USEPA Administrator Pruitt Issues Directive to End "Sue & Settle"
In fulfilling his promise to end the practice of regulation through litigation, U.S. Environmental Protection Agency (USEPA) Administrator Scott Pruitt issued a directive designed to end “sue and settle” practices within the USEPA, providing an unprecedented level of public participation and transparency in USEPA consent decrees and settlement agreements.
“The days of regulation through litigation are over,” says Pruitt. “We will no longer go behind closed doors and use consent decrees and settlement agreements to resolve lawsuits filed against the Agency by special interest groups where doing so would circumvent the regulatory process set forth by Congress. Additionally, gone are the days of routinely paying tens of thousands of dollars in attorney’s fees to these groups with which we swiftly settle.”
The USEPA says over the years, special interest groups have used lawsuits that seek to force Federal agencies to issue regulations that advance their interests and priorities, on their specified timeframe. The common process consists of USEPA getting sued by an outside party that is asking the court to compel the USEPA to take certain steps, either through change in a statutory duty or enforcing timelines set by the law. The USEPA typically acquiesces through a consent decree or settlement agreement, affecting the Agency’s obligations under the statute.
With the new directive, USEPA says Administrator Pruitt is ensuring the Agency increase transparency, improve public engagement, and provide accountability to the American public when considering a settlement agreement or consent decree by:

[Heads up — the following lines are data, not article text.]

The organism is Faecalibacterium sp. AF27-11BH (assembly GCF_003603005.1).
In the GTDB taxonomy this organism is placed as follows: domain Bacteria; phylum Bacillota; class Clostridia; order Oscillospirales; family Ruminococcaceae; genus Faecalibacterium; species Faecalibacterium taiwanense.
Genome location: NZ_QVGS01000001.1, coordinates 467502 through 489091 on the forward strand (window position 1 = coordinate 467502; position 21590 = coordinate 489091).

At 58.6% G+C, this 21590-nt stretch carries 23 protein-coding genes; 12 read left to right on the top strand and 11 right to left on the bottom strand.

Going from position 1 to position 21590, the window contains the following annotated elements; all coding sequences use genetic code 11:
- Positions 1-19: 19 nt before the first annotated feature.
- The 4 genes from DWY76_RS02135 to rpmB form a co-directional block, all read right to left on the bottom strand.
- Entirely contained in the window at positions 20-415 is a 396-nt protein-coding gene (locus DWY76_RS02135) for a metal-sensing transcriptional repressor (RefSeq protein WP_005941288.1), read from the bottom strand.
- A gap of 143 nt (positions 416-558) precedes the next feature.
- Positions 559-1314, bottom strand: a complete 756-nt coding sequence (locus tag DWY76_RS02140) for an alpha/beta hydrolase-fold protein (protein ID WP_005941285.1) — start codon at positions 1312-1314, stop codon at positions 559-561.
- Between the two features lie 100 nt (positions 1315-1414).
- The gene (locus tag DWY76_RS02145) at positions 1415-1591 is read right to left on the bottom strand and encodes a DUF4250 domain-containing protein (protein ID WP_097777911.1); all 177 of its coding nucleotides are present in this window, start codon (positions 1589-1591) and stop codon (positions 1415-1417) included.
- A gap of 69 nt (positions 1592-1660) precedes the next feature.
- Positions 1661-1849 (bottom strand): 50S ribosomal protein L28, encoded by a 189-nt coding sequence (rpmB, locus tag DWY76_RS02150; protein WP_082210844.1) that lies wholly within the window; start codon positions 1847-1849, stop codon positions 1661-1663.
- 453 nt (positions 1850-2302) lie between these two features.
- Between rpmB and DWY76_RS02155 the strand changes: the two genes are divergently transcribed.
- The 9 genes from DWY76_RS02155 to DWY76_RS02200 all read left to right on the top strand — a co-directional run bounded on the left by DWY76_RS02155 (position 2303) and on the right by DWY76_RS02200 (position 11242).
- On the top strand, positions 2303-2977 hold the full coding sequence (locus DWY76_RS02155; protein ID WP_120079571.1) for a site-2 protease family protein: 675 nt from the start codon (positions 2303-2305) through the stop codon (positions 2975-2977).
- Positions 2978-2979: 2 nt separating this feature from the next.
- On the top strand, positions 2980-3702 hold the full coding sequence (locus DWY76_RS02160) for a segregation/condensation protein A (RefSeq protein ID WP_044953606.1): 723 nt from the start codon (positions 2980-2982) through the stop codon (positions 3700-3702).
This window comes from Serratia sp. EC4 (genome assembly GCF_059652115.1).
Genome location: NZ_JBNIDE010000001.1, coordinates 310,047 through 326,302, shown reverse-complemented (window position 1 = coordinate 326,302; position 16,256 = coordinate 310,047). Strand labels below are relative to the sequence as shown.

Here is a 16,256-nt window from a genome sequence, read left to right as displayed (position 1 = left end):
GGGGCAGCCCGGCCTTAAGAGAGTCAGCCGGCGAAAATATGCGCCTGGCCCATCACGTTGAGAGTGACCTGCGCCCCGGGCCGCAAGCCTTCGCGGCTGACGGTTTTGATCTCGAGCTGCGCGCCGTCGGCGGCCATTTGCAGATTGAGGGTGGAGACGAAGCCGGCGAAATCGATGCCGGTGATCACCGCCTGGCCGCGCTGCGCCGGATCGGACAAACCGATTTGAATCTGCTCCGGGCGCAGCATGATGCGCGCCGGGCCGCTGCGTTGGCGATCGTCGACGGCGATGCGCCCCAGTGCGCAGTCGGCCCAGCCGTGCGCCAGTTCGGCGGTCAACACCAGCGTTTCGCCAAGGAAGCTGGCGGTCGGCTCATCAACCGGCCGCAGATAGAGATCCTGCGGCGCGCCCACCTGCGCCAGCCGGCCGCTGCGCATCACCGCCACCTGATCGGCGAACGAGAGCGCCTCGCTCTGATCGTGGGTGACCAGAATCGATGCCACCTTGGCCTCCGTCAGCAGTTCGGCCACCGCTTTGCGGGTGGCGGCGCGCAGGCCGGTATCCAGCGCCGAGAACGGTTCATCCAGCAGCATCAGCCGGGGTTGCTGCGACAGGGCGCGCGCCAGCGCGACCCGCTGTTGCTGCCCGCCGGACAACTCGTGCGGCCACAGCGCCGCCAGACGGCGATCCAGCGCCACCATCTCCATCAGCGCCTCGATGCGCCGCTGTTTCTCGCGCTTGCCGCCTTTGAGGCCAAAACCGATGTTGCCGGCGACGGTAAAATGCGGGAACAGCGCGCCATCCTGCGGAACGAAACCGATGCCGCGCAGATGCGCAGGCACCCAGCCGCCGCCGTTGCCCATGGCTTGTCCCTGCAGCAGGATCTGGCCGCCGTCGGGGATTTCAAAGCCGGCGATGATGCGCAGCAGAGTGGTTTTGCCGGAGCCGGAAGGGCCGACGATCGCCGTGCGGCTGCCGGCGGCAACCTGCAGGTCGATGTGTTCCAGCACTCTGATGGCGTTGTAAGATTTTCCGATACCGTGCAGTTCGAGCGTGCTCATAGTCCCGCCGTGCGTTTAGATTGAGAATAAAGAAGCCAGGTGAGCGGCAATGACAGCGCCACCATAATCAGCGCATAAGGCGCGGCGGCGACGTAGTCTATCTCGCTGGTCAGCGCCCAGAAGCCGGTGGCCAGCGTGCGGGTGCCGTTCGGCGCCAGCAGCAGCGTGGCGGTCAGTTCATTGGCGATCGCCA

- Publishing any notices of intent to sue the Agency within 15 days of receiving the notice;
- Publishing any complaints or petitions for review in regard to an environmental law, regulation, or rule in which the USEPA is a defendant or respondent in Federal court within 15 days of receipt;
- Reaching out to and including any States and/or regulated entities affected by potential settlements or consent decrees;
- Publishing a list of consent decrees and settlement agreements that govern USEPA actions within 30 days, along with any attorney fees paid, and update it within 15 days of any new consent decree or settlement agreement;
- Expressly forbidding the practice of entering into any consent decrees that exceed the authority of the courts;
- Excluding attorney’s fees and litigation costs when settling with those suing the USEPA;
- Providing sufficient time to issue or modify proposed and final rules, receive, and consider public comment; and
- Publishing any proposed or modified consent decrees and settlements for a 30-day public comment, and providing a public hearing on a proposed consent decree or settlement when requested.